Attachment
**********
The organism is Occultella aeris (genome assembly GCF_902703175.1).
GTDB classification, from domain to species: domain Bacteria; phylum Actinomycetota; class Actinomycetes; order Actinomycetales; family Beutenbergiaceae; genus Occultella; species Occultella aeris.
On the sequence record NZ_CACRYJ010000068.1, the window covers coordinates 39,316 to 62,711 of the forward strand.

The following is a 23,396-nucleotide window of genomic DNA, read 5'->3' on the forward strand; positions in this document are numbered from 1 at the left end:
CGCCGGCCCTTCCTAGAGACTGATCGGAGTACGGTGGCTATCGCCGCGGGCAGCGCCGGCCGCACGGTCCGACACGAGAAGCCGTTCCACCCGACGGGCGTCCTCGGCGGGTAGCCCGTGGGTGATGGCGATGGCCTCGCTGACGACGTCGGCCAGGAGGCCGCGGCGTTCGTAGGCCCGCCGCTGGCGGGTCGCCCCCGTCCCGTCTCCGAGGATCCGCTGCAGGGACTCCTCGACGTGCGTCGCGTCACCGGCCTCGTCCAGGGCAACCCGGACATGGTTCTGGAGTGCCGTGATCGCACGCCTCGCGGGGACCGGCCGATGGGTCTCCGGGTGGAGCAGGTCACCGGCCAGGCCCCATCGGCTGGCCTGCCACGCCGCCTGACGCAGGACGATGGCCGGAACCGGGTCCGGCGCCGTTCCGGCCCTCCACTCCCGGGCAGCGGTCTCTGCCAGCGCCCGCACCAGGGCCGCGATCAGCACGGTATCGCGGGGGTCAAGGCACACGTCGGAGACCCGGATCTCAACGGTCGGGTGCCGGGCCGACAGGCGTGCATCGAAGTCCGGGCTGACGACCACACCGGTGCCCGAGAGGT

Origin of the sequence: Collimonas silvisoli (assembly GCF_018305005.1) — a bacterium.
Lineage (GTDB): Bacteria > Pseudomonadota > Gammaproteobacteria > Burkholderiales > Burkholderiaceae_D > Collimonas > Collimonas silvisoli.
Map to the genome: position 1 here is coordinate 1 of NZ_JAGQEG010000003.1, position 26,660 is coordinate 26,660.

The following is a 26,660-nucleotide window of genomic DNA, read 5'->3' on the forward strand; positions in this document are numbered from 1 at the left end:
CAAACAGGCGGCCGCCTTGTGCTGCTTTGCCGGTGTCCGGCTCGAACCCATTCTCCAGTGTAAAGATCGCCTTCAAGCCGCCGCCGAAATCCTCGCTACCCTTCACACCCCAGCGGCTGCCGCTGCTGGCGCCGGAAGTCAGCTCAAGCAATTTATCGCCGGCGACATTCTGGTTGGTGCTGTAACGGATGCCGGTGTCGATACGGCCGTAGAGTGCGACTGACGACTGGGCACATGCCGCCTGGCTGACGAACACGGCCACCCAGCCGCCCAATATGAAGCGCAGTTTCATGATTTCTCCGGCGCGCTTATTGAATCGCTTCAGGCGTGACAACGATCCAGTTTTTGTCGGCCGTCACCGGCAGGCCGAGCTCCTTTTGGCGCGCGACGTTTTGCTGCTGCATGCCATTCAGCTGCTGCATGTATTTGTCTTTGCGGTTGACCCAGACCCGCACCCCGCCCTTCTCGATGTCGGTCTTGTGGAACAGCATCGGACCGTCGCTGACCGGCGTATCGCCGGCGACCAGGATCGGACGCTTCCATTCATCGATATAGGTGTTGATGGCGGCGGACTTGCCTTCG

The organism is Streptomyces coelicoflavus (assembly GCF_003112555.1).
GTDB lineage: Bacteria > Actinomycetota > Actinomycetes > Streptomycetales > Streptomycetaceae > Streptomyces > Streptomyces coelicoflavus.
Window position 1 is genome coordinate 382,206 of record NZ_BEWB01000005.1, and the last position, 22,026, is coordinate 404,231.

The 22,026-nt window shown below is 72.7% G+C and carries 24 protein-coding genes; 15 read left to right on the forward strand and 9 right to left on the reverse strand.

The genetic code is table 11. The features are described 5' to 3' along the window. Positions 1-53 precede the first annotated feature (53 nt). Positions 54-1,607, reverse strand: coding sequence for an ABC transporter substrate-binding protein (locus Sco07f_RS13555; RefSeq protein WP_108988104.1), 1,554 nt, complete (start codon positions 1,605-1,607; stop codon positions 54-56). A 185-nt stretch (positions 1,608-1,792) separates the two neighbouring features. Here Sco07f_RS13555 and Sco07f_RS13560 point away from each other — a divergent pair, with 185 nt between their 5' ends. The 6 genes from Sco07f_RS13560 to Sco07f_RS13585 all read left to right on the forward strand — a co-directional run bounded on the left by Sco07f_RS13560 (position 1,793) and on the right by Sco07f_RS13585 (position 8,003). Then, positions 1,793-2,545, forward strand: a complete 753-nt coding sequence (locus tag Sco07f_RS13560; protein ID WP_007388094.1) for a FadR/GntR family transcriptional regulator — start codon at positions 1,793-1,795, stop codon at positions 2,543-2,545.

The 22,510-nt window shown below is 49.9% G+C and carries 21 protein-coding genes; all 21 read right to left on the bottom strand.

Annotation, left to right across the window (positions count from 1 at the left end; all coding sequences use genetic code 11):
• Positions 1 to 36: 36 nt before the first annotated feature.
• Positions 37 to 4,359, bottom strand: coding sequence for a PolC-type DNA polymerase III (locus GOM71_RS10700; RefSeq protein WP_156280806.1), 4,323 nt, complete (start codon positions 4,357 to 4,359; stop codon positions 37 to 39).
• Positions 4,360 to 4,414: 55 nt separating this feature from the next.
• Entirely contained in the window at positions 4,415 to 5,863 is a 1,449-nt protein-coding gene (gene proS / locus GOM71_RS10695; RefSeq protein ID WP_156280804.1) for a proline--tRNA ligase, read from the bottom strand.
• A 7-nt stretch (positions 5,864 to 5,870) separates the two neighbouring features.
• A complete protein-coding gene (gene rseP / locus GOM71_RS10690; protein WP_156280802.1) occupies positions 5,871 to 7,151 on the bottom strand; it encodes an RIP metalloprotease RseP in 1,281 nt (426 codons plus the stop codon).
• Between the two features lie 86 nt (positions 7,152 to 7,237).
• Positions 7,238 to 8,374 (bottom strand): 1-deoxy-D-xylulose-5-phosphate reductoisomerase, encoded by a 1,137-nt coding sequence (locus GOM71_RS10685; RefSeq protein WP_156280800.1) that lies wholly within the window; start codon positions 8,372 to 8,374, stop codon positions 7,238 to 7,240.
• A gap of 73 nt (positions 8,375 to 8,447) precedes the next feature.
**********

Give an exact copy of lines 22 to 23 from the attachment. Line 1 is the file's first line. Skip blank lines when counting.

• A 7-nt stretch (positions 5,864 to 5,870) separates the two neighbouring features.
• A complete protein-coding gene (gene rseP / locus GOM71_RS10690; protein WP_156280802.1) occupies positions 5,871 to 7,151 on the bottom strand; it encodes an RIP metalloprotease RseP in 1,281 nt (426 codons plus the stop codon).